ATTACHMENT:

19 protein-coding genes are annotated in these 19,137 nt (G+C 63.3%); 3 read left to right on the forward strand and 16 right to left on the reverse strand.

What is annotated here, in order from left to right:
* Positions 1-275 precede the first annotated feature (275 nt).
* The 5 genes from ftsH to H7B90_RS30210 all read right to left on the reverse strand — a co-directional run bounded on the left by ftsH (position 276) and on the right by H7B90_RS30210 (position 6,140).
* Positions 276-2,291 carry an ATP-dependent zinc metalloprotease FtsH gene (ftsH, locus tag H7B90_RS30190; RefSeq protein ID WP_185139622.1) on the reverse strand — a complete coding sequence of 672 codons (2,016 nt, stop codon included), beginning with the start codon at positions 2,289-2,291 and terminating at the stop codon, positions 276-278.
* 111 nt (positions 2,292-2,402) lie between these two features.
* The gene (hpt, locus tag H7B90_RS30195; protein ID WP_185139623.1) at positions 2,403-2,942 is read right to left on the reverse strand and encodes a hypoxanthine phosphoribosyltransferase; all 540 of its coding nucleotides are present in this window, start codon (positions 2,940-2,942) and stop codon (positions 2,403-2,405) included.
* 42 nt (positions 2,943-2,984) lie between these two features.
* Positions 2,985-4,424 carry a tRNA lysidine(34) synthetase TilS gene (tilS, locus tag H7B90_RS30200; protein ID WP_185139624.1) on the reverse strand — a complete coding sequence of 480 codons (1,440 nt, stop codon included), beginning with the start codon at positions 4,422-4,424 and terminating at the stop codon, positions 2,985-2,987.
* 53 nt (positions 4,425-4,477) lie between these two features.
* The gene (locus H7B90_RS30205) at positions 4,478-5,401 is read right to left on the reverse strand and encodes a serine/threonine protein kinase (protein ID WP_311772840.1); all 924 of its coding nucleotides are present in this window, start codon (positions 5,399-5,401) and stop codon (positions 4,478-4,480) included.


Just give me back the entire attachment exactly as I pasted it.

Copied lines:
19 protein-coding genes are annotated in these 19,137 nt (G+C 63.3%); 3 read left to right on the forward strand and 16 right to left on the reverse strand.

What is annotated here, in order from left to right:
* Positions 1-275 precede the first annotated feature (275 nt).
* The 5 genes from ftsH to H7B90_RS30210 all read right to left on the reverse strand — a co-directional run bounded on the left by ftsH (position 276) and on the right by H7B90_RS30210 (position 6,140).
* Positions 276-2,291 carry an ATP-dependent zinc metalloprotease FtsH gene (ftsH, locus tag H7B90_RS30190; RefSeq protein ID WP_185139622.1) on the reverse strand — a complete coding sequence of 672 codons (2,016 nt, stop codon included), beginning with the start codon at positions 2,289-2,291 and terminating at the stop codon, positions 276-278.
* 111 nt (positions 2,292-2,402) lie between these two features.
* The gene (hpt, locus tag H7B90_RS30195; protein ID WP_185139623.1) at positions 2,403-2,942 is read right to left on the reverse strand and encodes a hypoxanthine phosphoribosyltransferase; all 540 of its coding nucleotides are present in this window, start codon (positions 2,940-2,942) and stop codon (positions 2,403-2,405) included.
* 42 nt (positions 2,943-2,984) lie between these two features.
* Positions 2,985-4,424 carry a tRNA lysidine(34) synthetase TilS gene (tilS, locus tag H7B90_RS30200; protein ID WP_185139624.1) on the reverse strand — a complete coding sequence of 480 codons (1,440 nt, stop codon included), beginning with the start codon at positions 4,422-4,424 and terminating at the stop codon, positions 2,985-2,987.
* 53 nt (positions 4,425-4,477) lie between these two features.
* The gene (locus H7B90_RS30205) at positions 4,478-5,401 is read right to left on the reverse strand and encodes a serine/threonine protein kinase (protein ID WP_311772840.1); all 924 of its coding nucleotides are present in this window, start codon (positions 5,399-5,401) and stop codon (positions 4,478-4,480) included.